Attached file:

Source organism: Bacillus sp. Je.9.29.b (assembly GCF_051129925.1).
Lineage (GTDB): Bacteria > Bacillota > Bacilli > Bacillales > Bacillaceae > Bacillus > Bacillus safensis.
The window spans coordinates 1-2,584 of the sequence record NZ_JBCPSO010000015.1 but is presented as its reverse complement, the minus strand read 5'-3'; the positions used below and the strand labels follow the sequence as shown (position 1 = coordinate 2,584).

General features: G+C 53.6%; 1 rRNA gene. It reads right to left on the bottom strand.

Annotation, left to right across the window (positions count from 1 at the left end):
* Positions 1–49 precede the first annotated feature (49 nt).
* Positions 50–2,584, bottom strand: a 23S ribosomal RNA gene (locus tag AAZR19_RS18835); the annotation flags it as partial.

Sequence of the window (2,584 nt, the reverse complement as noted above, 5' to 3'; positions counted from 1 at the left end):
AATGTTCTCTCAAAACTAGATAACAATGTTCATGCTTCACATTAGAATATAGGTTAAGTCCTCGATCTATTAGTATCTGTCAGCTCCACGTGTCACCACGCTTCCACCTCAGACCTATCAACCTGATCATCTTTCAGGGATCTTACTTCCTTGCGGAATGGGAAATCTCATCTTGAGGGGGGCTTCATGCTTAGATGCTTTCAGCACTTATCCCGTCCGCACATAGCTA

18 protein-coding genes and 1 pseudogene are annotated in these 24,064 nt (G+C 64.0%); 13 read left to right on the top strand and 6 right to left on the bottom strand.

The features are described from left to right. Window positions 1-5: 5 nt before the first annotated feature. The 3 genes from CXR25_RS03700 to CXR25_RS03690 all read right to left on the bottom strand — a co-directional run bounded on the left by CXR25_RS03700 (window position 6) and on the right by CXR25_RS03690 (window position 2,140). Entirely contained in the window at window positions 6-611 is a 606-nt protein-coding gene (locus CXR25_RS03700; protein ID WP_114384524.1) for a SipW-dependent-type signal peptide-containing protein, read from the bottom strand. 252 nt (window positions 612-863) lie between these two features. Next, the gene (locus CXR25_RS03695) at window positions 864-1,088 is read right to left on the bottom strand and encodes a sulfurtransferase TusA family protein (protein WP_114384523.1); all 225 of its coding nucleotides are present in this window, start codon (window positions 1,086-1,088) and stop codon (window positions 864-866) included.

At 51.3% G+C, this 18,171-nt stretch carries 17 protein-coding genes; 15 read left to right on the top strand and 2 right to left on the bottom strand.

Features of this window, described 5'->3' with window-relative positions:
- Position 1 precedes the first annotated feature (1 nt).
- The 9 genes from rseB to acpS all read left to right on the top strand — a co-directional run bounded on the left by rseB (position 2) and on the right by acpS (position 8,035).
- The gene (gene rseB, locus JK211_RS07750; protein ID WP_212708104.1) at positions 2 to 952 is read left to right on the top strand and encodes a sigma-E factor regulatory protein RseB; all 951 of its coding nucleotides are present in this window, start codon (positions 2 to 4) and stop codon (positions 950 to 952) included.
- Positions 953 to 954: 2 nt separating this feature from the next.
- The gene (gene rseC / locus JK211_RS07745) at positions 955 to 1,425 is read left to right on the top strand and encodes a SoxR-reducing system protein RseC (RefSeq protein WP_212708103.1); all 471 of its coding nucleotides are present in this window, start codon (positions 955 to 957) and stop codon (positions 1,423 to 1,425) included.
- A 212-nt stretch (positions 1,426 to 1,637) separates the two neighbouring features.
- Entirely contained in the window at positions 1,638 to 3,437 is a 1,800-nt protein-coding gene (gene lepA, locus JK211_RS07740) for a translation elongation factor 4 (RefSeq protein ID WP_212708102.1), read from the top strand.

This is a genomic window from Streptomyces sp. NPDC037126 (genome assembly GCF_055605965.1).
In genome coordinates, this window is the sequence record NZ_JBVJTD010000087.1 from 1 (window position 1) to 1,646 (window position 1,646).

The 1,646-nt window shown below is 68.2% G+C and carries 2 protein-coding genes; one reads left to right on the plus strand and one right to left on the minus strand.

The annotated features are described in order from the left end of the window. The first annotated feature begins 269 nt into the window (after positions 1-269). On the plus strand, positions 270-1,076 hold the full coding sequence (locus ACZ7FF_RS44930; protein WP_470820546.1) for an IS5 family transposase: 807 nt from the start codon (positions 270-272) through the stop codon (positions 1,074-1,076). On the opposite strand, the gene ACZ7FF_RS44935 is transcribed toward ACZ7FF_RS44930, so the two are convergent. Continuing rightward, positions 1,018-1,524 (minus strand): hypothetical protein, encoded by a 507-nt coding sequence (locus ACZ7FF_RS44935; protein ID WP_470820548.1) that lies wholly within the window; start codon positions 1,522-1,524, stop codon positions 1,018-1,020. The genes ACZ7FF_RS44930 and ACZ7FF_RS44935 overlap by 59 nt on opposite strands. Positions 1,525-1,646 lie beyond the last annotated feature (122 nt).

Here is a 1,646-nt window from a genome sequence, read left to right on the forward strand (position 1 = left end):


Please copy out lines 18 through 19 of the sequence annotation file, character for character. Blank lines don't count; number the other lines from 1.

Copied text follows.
- The gene (gene rseC / locus JK211_RS07745) at positions 955 to 1,425 is read left to right on the top strand and encodes a SoxR-reducing system protein RseC (RefSeq protein WP_212708103.1); all 471 of its coding nucleotides are present in this window, start codon (positions 955 to 957) and stop codon (positions 1,423 to 1,425) included.
- A 212-nt stretch (positions 1,426 to 1,637) separates the two neighbouring features.